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Federal judge dismisses SWIFT data protection lawsuit

[JURIST] A federal district judge Friday dismissed a breach of privacy lawsuit against the Society for Worldwide Interbank Financial Telecommunication (SWIFT) [organization website]. The Belgium-based international banking cooperative disclosed personal information [JURIST report] about its customers to third parties, including the CIA and US Treasury Department. Ian Walker and Stephen Kruse said their privacy rights were violated because each had engaged in wire transactions that might have been processed by SWIFT, although neither disclosed his bank name. Judge T. S. Ellis III of the US District Court for the Eastern District of Virginia [official website] wrote:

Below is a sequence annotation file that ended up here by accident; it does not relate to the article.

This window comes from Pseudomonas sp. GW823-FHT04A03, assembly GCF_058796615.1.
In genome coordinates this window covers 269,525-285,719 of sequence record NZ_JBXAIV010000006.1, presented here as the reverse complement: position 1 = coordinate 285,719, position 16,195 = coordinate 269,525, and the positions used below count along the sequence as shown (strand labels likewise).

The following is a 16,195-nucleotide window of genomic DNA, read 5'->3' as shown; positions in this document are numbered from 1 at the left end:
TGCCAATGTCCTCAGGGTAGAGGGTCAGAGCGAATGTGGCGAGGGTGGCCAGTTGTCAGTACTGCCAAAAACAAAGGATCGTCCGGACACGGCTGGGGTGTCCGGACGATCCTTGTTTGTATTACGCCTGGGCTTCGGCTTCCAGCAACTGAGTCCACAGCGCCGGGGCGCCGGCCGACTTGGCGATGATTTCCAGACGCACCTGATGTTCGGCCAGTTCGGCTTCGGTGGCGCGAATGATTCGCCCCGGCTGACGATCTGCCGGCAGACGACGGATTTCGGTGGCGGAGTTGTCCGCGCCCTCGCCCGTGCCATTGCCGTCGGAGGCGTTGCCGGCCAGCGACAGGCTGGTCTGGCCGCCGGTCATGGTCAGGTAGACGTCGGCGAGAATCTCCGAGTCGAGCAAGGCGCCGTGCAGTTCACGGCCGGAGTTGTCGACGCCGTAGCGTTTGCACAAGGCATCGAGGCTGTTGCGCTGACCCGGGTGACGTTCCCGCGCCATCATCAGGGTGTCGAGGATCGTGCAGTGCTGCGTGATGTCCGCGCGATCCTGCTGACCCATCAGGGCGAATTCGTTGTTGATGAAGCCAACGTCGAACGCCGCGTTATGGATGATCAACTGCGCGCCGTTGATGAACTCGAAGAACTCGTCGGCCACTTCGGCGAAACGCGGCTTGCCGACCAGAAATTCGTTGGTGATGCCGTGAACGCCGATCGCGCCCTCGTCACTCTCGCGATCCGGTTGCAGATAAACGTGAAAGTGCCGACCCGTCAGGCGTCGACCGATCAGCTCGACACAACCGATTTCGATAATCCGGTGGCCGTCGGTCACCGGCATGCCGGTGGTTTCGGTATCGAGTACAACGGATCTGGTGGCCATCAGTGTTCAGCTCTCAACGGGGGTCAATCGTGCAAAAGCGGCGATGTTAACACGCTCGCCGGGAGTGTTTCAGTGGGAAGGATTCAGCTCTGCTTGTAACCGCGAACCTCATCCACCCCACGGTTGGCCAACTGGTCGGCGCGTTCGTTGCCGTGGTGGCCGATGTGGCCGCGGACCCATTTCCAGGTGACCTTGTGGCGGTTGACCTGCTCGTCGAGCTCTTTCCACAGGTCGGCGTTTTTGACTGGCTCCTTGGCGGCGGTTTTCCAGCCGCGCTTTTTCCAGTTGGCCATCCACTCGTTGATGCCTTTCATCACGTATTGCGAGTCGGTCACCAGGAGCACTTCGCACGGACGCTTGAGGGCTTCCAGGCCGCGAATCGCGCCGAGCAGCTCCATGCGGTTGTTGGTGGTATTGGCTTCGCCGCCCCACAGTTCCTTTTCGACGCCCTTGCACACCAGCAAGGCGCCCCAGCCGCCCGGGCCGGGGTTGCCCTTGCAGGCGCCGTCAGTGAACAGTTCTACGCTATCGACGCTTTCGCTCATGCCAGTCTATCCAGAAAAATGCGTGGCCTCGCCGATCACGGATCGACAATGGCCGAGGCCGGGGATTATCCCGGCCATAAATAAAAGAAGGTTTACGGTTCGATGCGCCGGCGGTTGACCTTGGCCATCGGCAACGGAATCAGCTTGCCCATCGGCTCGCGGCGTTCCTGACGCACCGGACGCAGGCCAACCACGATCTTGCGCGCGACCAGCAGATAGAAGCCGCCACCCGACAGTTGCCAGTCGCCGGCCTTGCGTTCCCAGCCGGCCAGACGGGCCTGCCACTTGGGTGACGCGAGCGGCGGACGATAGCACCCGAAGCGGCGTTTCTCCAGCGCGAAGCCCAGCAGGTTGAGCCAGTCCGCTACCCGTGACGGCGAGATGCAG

There is no allegation that plaintiffs' bank or banks are members of SWIFT, nor is there any information indicating that plaintiffs' financial information was disclosed by SWIFT...Plaintiffs rely on their own belief that their financial information has been disclosed, but such a belief, without more, cannot support standing.
The ruling leaves open the possibility that Walker and Kruse could file an amended suit, naming their banks. AP has more.

The case began in federal district court in Chicago, but SWIFT moved to transfer the case to Virginia. The Department of Justice had considered invoking the state secrets privilege [JURIST report] to halt the lawsuit out of concern that it might reveal to much about SWIFT programs designed to prevent the financing of terrorism.

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